With tentative agreements in hand from each of the Big Three automakers, the United Auto Workers’ membership is now poised to vote on an historic set of contracts.
Observers have rightly celebrated the virtual elimination of wage tiers, the restoration of cost-of-living adjustments, a 25% increase in members’ top hourly pay rate, and the right to strike over plant closures as major victories for the union. But provisions addressing the companies’ domestic electric vehicle operations also represent a watershed in the fight for a just transition to a decarbonized economy.
Both General Motors and Stellantis agreed to include joint-venture electric vehicle battery plants under their master contracts with the UAW. The wage schedule for new hires at these facilities is 75% of UAW workers’ top rate elsewhere, but given how low pay is among nonunion battery workers, these represent substantial gains comparable to what existing members will enjoy.
The UAW was unable to wrest a similar concession from Ford but did ensure the new contract will cover the company’s wholly owned battery plant in Marshall, Mich. and EV assembly plant outside of Memphis, Tenn. All three automakers agreed to retain any displaced UAW member relocated to a joint-venture facility under the master contract.
The Big Three’s joint ventures were a source of much tension heading into the strike. Predictably, the companies insisted they were unable to extend contract coverage to joint-venture workers on the grounds that these workers would be technically employed by separate legal entities.
But that was always nonsense. Past joint ventures—GM and Toyota in Fremont, Calif; Chrysler and Mitsubishi in Normal, Ill.; Ford and Mazda in Flat Rock, Mich.—were all covered by the UAW’s master contracts and made great vehicles at that. The union charged that holding the battery plants at arm’s length amounted to little more than a reclassification scheme aimed at undercutting union wages and evading strict workplace safety standards.
The stakes of this dispute were high.
Domestic demand for EVs may have softened in recent months due to high prices and rising interest rates on auto loans, but growth has nevertheless been rapid. EV sales in the U.S. more than doubled in the last two years and analysts expect the market to continue expanding over the next decade.
Governments at all levels are also committing hundreds of billions of dollars in public support to subsidize the industry’s electrification. Unfortunately, most states have failed to attach robust job quality standards to their massive EV subsidy packages and federal spending through the Inflation Reduction Act does not speak to the wages of production-line workers.
This void makes unionization essential for ensuring subsidized jobs are in fact the “good-paying jobs” touted by proponents of the Biden administration’s industrial policy initiatives.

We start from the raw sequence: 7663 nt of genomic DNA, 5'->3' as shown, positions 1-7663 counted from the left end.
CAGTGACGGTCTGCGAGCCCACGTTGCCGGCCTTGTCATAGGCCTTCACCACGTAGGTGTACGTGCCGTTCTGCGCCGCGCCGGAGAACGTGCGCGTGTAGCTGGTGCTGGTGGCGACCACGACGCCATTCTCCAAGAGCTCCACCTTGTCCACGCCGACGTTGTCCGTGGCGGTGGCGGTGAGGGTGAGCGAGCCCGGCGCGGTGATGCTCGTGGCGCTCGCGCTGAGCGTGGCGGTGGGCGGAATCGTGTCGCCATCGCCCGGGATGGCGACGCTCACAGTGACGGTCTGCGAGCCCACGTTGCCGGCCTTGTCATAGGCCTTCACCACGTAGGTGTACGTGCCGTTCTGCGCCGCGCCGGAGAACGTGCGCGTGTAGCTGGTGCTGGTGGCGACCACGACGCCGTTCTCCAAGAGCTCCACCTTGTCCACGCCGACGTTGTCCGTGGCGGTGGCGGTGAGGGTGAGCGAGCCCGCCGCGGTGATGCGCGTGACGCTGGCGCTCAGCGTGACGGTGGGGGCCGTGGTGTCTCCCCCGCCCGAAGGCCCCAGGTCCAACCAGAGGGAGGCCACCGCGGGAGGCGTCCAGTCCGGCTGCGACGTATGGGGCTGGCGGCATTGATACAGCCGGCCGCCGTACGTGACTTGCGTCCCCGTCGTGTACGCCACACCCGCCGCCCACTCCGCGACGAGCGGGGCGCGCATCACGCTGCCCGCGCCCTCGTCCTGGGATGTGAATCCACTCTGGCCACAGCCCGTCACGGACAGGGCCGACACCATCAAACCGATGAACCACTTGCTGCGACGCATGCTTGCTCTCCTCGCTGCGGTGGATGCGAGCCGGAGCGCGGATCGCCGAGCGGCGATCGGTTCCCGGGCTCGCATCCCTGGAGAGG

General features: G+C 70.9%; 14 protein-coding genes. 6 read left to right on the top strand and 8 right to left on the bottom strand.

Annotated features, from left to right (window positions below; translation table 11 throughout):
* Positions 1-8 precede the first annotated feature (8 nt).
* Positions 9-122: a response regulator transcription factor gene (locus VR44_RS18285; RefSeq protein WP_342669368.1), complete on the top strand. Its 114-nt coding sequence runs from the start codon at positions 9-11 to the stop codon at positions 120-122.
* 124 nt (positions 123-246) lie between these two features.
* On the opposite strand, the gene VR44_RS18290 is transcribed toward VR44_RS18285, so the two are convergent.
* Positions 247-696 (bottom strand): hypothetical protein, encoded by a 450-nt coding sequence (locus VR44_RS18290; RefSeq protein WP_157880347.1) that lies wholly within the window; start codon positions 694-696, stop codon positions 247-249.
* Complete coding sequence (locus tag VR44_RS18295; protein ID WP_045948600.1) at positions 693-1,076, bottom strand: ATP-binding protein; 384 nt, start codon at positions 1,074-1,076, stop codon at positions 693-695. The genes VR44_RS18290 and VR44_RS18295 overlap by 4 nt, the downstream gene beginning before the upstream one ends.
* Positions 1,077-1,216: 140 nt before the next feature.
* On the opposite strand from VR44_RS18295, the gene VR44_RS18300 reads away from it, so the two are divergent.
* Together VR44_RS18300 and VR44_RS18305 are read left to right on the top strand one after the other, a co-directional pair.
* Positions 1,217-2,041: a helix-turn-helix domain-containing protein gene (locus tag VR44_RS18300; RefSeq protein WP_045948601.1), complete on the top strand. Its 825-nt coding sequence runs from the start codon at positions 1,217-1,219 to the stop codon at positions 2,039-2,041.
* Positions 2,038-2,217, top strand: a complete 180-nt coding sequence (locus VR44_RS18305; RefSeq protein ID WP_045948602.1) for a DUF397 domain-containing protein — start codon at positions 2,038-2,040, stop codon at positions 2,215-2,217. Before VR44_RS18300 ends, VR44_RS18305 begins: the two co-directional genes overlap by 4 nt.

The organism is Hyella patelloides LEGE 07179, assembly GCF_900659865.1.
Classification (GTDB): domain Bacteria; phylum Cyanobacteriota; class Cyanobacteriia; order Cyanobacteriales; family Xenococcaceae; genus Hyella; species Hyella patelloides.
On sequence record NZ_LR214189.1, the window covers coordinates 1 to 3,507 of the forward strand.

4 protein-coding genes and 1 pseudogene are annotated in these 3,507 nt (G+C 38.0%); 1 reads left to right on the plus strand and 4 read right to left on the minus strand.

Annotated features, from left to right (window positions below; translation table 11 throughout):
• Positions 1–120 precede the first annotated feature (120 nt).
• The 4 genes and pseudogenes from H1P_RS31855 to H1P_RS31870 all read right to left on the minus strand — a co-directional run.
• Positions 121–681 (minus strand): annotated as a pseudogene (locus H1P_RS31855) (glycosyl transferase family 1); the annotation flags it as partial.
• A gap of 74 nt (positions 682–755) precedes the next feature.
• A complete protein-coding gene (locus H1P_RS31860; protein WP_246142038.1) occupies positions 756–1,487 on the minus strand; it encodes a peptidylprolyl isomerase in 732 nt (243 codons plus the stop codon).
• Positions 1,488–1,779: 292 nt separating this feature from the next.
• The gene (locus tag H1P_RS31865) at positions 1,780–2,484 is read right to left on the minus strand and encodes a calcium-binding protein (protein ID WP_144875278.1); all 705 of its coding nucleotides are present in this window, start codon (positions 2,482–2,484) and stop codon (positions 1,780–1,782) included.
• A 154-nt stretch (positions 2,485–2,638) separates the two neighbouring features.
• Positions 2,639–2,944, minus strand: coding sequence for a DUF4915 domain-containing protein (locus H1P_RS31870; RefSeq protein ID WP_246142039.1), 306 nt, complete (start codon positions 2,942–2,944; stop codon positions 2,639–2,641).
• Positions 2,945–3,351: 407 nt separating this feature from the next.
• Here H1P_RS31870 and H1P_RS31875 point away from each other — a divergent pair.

Our recent report on the IRA’s 45X income tax credit for battery production found that many of the Big Three’s announced new facilities could generate billions of dollars annually in federal income tax savings and credits, even though the companies intended to pay wages well below what UAW members currently make.
For example, Ultium Cells, General Motors’ partnership with LG Energy Solutions, is nearing completion of its 1,700-worker battery cell plant in Spring Hill, Tennessee. The facility is set to bring in $13.1 billion in 45X tax credits over the next decade, five times the $2.6 billion it cost to build it in the first place. These credits alone amount to $770,000 per job per year.
As of September, Ultium was hiring Production Operators and Quality Inspectors at Spring Hill for $20 an hour and Crew Leads for $22 an hour. Nationally, average wages for production workers in the auto sector are over $28 an hour, and under their previous contract, UAW members’ top rate reached $32 an hour.
The obstacles to labor organizing in “right to work” Southern states like Tennessee are formidable. Ultium workers’ inclusion under the GM master contract, though, will greatly strengthen the union’s pitch to prospective members at Spring Hill who stand to see their wages increase by over 30%.
As evidence of how seriously nonunion automakers are taking the UAW’s challenge, Toyota has already raised its top hourly rate and halved the time to reach it at plants in Alabama and Kentucky.
Historically, nonunion auto assembly and parts companies have sought to discourage unionization by preventing their top wage rates from falling too far below the UAW’s. While others will likely follow Toyota’s lead, the union is on the offensive and Fain has made clear his eagerness to organize workers at both nonunion “transplants”—owned by the likes of Honda, Volkswagen, Nissan, BMW, Mercedes, Kia, and Hyandai—and the reigning national champion in the EV market, Tesla.
Should the Big Three’s unionized battery plants prove crucial beachheads in the labor movement’s decades-long struggle to expand workers’ rights in the South, it will be a win for all workers. And should the UAW Stand Up Strike victories inspire communities to demand better jobs and greater accountability from companies that receive public support, it will be a win for all of us.